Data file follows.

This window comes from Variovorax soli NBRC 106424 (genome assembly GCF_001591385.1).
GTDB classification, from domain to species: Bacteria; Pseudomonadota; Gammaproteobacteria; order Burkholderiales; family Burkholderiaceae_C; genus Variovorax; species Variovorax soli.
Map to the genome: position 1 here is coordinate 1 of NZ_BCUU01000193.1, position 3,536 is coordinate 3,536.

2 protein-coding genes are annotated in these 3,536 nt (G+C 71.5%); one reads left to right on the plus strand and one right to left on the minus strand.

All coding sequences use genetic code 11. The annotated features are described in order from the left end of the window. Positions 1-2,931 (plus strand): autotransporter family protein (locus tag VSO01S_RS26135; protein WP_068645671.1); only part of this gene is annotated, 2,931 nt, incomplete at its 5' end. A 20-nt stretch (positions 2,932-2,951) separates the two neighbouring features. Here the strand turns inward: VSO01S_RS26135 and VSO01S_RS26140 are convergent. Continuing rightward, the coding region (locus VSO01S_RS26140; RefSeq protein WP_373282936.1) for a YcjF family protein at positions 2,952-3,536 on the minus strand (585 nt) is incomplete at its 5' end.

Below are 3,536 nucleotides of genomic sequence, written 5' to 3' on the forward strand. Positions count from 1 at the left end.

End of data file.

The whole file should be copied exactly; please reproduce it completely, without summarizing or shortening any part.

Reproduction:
This window comes from Variovorax soli NBRC 106424 (genome assembly GCF_001591385.1).
GTDB classification, from domain to species: Bacteria; Pseudomonadota; Gammaproteobacteria; order Burkholderiales; family Burkholderiaceae_C; genus Variovorax; species Variovorax soli.
Map to the genome: position 1 here is coordinate 1 of NZ_BCUU01000193.1, position 3,536 is coordinate 3,536.

2 protein-coding genes are annotated in these 3,536 nt (G+C 71.5%); one reads left to right on the plus strand and one right to left on the minus strand.

All coding sequences use genetic code 11. The annotated features are described in order from the left end of the window. Positions 1-2,931 (plus strand): autotransporter family protein (locus tag VSO01S_RS26135; protein WP_068645671.1); only part of this gene is annotated, 2,931 nt, incomplete at its 5' end. A 20-nt stretch (positions 2,932-2,951) separates the two neighbouring features. Here the strand turns inward: VSO01S_RS26135 and VSO01S_RS26140 are convergent. Continuing rightward, the coding region (locus VSO01S_RS26140; RefSeq protein WP_373282936.1) for a YcjF family protein at positions 2,952-3,536 on the minus strand (585 nt) is incomplete at its 5' end.

Below are 3,536 nucleotides of genomic sequence, written 5' to 3' on the forward strand. Positions count from 1 at the left end.